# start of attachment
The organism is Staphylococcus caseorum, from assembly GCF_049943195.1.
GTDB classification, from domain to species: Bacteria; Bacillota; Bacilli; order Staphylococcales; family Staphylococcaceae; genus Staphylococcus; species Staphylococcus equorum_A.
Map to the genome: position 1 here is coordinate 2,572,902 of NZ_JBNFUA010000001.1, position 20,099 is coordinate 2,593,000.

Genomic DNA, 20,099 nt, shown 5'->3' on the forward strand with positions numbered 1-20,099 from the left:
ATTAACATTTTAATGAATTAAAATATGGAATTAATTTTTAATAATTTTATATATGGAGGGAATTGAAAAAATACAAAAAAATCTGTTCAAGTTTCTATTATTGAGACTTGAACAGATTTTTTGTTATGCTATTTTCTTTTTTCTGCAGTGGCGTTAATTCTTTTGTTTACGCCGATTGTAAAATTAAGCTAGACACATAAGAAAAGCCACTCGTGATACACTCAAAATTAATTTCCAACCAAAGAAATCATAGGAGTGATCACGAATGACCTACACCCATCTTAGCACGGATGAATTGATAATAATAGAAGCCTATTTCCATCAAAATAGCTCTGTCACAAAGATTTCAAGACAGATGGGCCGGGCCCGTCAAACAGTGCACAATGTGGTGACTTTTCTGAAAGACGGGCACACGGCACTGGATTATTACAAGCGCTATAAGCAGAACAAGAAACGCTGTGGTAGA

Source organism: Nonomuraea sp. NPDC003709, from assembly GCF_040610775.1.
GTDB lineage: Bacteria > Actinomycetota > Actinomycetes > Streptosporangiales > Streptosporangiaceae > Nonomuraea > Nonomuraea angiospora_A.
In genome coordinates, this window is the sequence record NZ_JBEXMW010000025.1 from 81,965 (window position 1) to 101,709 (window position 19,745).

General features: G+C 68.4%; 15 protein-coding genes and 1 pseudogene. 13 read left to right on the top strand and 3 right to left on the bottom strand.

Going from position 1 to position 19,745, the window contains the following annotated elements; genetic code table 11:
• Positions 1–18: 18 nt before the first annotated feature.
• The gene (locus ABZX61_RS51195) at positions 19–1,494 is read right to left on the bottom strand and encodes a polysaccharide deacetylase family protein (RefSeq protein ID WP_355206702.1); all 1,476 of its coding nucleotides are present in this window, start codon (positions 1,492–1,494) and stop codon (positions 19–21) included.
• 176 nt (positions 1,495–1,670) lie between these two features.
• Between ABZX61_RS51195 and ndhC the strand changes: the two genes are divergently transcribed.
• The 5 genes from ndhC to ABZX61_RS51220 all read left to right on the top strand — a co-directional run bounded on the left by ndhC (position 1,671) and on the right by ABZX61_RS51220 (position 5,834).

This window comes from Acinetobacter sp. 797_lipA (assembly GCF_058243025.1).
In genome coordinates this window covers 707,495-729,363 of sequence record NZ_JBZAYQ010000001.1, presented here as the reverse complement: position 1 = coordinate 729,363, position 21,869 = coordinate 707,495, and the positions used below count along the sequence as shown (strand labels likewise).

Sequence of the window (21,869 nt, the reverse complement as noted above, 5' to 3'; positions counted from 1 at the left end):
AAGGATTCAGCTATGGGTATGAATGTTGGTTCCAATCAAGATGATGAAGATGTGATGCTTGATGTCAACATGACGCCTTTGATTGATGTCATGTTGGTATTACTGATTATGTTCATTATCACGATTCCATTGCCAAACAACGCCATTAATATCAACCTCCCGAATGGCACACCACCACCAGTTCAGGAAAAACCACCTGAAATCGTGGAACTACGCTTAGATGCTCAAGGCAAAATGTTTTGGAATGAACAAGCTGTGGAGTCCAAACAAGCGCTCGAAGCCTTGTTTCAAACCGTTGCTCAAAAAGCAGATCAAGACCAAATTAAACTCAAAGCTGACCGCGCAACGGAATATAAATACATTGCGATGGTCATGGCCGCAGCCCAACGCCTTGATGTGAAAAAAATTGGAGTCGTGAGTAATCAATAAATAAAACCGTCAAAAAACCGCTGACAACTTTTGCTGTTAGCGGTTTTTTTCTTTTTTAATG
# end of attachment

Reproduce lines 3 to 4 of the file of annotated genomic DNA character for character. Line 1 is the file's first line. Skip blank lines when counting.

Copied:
Map to the genome: position 1 here is coordinate 2,572,902 of NZ_JBNFUA010000001.1, position 20,099 is coordinate 2,593,000.

Genomic DNA, 20,099 nt, shown 5'->3' on the forward strand with positions numbered 1-20,099 from the left: